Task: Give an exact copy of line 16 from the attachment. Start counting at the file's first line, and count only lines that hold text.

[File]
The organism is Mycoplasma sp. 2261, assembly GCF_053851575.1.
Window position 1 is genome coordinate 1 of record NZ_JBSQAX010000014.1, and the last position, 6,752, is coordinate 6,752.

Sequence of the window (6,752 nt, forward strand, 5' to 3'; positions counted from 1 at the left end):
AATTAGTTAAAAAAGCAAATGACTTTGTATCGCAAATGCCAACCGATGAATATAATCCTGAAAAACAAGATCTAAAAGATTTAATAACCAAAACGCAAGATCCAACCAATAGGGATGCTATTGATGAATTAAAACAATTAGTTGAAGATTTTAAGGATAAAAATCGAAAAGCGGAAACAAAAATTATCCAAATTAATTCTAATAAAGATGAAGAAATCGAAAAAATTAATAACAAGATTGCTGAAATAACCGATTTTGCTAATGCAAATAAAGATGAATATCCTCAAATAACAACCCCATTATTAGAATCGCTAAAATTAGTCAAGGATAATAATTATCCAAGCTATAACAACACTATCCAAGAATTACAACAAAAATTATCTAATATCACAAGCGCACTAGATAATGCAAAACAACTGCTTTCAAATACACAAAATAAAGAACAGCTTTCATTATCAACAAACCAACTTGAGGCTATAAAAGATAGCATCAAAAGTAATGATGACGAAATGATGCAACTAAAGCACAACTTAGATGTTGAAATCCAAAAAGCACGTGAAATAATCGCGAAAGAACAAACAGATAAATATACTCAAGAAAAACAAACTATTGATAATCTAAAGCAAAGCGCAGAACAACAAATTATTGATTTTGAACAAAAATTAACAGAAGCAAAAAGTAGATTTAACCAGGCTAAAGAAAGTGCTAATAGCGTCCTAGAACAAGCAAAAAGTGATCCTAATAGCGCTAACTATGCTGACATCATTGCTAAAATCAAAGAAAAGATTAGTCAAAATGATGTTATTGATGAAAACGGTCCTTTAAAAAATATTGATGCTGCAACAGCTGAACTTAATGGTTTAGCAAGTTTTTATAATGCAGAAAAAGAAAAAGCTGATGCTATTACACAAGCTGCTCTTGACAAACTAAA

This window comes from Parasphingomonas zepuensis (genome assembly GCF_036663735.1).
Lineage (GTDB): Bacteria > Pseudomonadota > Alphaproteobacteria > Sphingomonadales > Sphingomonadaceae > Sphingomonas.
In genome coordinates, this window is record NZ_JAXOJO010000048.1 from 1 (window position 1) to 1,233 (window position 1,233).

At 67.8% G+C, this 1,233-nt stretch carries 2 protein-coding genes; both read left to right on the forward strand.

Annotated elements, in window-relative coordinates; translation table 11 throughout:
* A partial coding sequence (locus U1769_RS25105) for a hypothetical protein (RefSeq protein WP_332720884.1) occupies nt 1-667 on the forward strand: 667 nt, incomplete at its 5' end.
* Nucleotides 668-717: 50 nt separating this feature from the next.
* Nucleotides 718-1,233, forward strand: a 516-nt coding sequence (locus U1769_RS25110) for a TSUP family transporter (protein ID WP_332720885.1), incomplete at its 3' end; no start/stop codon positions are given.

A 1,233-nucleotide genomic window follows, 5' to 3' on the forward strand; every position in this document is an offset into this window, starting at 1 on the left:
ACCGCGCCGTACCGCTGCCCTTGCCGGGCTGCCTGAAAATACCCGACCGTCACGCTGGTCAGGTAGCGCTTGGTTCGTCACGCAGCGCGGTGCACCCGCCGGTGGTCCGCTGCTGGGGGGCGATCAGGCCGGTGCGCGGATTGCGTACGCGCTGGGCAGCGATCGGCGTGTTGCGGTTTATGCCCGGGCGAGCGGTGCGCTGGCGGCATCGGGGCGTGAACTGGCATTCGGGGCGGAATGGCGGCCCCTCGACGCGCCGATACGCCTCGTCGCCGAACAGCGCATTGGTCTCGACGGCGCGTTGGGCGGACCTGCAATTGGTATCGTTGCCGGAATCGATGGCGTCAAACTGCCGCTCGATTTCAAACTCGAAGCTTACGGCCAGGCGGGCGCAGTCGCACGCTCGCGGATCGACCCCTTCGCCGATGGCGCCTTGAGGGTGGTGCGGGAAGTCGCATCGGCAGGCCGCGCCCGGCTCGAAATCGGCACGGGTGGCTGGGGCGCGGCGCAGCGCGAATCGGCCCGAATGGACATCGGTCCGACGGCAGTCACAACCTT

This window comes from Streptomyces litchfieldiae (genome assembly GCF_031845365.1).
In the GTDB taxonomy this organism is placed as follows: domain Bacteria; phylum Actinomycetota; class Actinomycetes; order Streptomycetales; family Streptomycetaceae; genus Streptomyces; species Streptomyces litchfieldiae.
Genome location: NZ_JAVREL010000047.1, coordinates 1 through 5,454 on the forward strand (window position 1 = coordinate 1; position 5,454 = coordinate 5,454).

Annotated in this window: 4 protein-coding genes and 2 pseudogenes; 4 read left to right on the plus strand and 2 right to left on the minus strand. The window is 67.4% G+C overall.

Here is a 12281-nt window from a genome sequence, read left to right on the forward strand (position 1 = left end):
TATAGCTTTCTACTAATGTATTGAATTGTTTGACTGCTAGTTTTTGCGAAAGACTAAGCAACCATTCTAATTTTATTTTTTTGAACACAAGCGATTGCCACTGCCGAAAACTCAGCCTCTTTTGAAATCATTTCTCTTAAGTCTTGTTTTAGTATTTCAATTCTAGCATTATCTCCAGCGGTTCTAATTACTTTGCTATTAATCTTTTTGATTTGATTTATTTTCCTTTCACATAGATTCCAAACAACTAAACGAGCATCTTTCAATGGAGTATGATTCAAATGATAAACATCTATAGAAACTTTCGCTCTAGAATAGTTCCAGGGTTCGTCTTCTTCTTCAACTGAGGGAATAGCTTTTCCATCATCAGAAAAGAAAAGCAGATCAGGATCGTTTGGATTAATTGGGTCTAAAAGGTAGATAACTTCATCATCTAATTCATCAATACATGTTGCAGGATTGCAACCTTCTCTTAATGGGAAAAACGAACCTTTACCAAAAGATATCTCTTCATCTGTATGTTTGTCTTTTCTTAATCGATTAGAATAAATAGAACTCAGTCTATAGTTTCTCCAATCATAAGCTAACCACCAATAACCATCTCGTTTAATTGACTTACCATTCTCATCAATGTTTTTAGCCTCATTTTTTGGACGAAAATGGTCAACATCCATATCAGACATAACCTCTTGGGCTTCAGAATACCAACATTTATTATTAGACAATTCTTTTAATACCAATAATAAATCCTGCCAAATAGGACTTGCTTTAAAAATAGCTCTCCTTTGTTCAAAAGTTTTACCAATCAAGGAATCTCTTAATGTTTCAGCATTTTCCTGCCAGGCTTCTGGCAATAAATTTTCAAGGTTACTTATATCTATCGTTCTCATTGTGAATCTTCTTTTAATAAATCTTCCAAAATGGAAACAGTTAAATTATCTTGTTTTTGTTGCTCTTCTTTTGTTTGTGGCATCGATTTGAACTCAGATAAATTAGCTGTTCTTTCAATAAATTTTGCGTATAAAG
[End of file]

In the GTDB taxonomy this organism is placed as follows: domain Bacteria; phylum Actinomycetota; class Actinomycetes; order Streptomycetales; family Streptomycetaceae; genus Streptomyces; species Streptomyces litchfieldiae.